How do you fly with clipped wings?

You make what seems like an impossible feat possible by finding strength in your community, learning your whole history in order to reclaim and remember who you are.  You alternate catching the tail and the headwind seeing the value in experiencing both stages of the flight.  You restore those around you when you have extra warmth to give.  You develop endurance for the long journey by flying in formation, not allowing distractions to take you away from yourself or one another because in the end we really are all we got.  Though we may get there at different rates, following different paths and in slightly different ways, our mission toward collective liberation, our struggle, our destination, is the same.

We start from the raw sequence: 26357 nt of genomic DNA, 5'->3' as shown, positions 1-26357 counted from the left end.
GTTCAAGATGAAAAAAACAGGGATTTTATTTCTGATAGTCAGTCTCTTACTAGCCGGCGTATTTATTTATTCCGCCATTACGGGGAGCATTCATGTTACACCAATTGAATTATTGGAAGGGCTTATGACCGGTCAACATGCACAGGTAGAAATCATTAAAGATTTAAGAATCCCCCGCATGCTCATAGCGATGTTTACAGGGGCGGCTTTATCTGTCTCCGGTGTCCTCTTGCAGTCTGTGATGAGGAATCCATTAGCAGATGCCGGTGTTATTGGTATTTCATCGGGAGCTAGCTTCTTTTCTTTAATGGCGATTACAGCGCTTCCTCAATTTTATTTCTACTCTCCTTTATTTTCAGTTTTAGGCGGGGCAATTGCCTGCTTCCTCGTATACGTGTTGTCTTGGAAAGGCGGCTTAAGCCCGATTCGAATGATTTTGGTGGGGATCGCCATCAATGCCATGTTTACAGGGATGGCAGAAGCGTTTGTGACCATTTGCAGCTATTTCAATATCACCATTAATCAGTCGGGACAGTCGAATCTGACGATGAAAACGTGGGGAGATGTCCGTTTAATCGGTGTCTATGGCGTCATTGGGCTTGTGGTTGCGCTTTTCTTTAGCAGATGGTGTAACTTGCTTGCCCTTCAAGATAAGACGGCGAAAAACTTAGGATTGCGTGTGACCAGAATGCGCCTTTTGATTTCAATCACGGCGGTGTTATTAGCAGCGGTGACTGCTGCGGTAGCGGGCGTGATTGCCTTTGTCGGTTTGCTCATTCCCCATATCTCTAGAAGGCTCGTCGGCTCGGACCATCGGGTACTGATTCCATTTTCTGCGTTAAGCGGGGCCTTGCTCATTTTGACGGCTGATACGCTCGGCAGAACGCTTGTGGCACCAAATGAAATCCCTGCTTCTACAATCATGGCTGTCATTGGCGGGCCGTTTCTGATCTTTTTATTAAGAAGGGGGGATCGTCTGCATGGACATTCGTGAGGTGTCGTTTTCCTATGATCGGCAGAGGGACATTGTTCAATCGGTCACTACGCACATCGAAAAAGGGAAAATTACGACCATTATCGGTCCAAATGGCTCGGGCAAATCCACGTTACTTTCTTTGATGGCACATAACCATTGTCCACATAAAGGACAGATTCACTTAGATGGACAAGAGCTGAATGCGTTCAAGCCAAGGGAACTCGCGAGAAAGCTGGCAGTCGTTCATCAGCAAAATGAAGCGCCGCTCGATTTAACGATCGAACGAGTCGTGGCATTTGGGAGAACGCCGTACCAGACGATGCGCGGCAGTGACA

#31DaysIBPOC_BADGE    This blog post is part of the #31DaysIBPOC Blog Challenge, a month-long movement to feature the voices of indigenous and teachers of color as writers and scholars. Please CLICK HERE to read yesterday’s blog post by #Blacklibrarian, scholar, and all-around amazing human Edith Campbell (and be sure to check out the link at the end of each post to catch up on the rest of the blog circle).






Published by: Julia E. Torres

I am a mother, high school Language Arts teacher, activist, world traveler, and reader. Here you will find the story of a woman making her way in the world and making her mark, one word, and one classroom at a time.